The California Consumer Privacy Act (CCPA) was just signed into law and will take effect in less than six months. Are you ready? What can you learn from the General Data Protection Regulation (GDPR) to help you prepare now?
Last year, the General Data Protection Regulation (GDPR) came into effect, setting a monumental precedent for the way businesses are expected to approach consumer privacy in the age of the Internet. The GDPR dictates rules for data collection, storage, and usage in Europe and even effects US-based businesses with data subjects located overseas. The regulations set forth have no bearing on business location physicality in EU, it only pertains to the consumers the business serves. It has set the stage for similar regulations to follow around the world –
For California businesses, that time has come. The California Consumer Privacy Act (CCPA) has been signed into law as of June this year, and will take effect in January 2020. Have you taken the appropriate steps to hit the ground running and guarantee your compliance?
After all, with any new, wide-reaching regulations like this, it can be difficult to determine how you fit into it and what you need to do. So, what’s the best way to start?
Why not learn from our neighbors across the pond?
A benefit of the fact that CCPA is following GDPR is that you can learn directly from the experiences European and international businesses had in becoming compliant last year. Instead of having to granularly develop your compliance practices from scratch (which can be expensive, in both time and money), you can model your processes after those that have been proven to be effective.
To start, consider these 3 key lessons about the GDPR and how they can influence your future compliance with CCPA:
This all comes down to data access and control.
Pre-GDPR (and now, pre-CCPA), there are likely a number of unexamined and unevaluated venues for data access in your operations that could put you at risk of noncompliance in January.
Once they were required to double check how their data was accessed and controlled, businesses in Europe found that there was a lack of proper control, and access to data enabled via legacy units. These are the types of gaps in your data control practices that need to be addressed before CCPA comes into effect.
By analyzing your operations top to bottom, you will likely identify ways that data can be accessed that few (or no one) was aware of because they weren’t regularly making use of them.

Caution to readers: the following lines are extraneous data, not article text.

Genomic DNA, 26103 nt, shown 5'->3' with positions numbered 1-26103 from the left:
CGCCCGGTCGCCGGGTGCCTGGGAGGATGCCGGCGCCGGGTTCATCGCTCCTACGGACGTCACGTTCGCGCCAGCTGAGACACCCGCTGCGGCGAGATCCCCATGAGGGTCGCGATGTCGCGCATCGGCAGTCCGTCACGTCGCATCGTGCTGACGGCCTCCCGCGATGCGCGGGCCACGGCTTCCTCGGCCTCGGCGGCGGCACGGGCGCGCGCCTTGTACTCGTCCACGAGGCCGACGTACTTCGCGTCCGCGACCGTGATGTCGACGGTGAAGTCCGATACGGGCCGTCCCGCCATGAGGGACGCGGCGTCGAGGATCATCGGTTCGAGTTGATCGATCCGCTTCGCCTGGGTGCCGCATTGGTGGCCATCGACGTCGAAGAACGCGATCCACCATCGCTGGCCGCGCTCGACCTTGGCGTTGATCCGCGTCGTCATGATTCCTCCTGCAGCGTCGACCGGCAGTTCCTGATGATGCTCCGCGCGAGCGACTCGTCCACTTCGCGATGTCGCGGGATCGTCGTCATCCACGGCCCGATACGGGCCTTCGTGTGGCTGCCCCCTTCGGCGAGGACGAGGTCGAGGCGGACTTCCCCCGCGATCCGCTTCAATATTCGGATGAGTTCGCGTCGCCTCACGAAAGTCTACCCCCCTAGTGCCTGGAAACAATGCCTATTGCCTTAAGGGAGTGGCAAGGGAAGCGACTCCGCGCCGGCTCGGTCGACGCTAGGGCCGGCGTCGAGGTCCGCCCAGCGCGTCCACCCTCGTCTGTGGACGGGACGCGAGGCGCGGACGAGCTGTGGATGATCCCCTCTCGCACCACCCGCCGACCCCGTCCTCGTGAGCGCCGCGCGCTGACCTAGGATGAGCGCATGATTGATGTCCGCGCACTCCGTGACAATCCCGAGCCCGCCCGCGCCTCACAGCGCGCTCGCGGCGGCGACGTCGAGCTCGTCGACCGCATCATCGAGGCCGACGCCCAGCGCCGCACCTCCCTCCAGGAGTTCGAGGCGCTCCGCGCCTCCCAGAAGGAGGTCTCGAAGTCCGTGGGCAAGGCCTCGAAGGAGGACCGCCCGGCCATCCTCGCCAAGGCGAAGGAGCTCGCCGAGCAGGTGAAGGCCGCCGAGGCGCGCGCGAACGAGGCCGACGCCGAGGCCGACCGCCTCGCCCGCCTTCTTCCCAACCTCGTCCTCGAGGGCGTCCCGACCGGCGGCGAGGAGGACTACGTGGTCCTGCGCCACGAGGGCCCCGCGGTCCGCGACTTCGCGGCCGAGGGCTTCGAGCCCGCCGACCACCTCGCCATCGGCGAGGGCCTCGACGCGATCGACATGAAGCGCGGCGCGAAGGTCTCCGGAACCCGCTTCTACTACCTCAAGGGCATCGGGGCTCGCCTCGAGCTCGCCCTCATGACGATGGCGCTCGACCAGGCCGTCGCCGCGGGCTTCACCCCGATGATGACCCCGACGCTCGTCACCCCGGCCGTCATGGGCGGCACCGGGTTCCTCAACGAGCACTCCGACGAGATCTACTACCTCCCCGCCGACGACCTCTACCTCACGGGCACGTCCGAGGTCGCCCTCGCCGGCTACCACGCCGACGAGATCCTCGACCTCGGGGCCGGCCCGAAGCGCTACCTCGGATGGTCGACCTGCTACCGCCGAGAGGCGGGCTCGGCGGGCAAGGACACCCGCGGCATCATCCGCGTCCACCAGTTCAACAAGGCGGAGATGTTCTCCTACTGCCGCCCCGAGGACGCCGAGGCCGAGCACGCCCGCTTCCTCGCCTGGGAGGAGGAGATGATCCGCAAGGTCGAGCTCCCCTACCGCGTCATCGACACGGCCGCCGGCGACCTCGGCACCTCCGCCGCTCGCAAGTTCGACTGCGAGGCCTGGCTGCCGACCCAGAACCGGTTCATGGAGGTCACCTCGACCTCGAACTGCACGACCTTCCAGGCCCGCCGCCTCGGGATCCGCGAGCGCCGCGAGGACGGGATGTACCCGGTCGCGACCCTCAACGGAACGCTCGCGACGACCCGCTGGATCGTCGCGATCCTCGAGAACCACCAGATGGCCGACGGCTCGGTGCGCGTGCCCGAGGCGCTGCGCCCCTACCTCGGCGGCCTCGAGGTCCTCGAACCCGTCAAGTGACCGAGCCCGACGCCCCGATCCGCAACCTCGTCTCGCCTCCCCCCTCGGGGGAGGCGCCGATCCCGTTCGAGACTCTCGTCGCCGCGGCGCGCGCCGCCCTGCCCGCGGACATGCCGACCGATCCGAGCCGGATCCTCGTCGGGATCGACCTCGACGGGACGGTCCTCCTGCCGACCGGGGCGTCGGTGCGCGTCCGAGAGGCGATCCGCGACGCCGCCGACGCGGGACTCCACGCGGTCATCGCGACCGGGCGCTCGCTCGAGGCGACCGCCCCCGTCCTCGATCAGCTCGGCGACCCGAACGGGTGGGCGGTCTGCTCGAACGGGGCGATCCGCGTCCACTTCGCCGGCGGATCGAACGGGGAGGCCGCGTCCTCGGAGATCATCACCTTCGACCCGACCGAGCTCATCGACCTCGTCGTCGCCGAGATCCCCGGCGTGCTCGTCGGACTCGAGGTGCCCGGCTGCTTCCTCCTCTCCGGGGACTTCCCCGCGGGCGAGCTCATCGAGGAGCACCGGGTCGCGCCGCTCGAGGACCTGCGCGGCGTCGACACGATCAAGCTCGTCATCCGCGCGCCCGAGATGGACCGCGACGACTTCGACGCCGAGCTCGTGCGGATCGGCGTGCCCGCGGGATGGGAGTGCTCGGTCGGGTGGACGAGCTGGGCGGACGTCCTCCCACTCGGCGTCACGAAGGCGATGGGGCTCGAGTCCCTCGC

If you don’t already have policies for the following considerations, now it the time to start developing them:
Controls and Notifications
Compliance is never free. It’s an unfortunate reality of the modern business world, that as much as the Internet and data collection (and sale) can benefit what you do, the downside is how expensive compliance can end up being.
But it’s the cost of doing business, simple as that.
As discussed in the first lesson above, you will need to devote time and resources to examine the way you control data. Once analyzed, you will need to implement changes to your operations and structure in order to be compliant with CCPA.
All of this will cost you, at the very least in terms of working hours for the staff you have assigned to these tasks. However, if your analysis determines that you’ll need to implement new controls in the form of security technologies, that will cost too.
It’s also worth noting that, as is the case with any such regulation (e.g. GDPR), new legal opinion and precedents can prompt changes to the CCPA. In other words, you can’t expect to pay to be compliant “once” and then assume the work and expenses are done. You need to have funds budgeted appropriately to adapt to future changes to CCPA as they happen.
It’s important to note that, although CCPA is following GDPR and much of the discussion is around how they (and practices for compliance) are similar, there is a key way in which they differ. CCPA is undoubtedly more complex.
CCPA has taken steps beyond the scope of GDPR, such as in dictating the tracking of device and household information or offering consumers the option to opt-out of the sale of their personal information.
Most importantly for you? Penalties associated with CCPA are unlimited – even up to $7,500 per customer.
Think for a minute about how many customers you deal with… budgeting for that kind of cost likely isn’t feasible. Compare it to the cost of becoming compliant, and you’ll likely see the wisdom in learning lesson #2 sooner rather than later.
All of this is to say, you need to make the effort now. Non-compliance is infinitely more troublesome and costly than taking the steps to become compliant over the next six months.
Yes, undoubtedly. But it’s necessary. It’s designed to protect consumers and allow you to continue to make the most of modern business advantages in the digital age.
The good news is that you don’t have to handle this alone. By working with an IT company like Kraft Technology Group, you can make sure you have the skills and knowledge you need to become compliant by the time CCPA comes into effect. While you may have never had to worry about this type of compliance before, Kraft Technology Group has the experience needed to assist in your analysis and updates to help you get in line with CCPA.
Don’t forget – last year it was Europe, right now it’s California, but soon enough? It will be everyone. Similar regulations are in the works in a number of states from Hawaii to Mississippi and New York. This is where the world is headed, and if you don’t get on board soon, you will pay the price.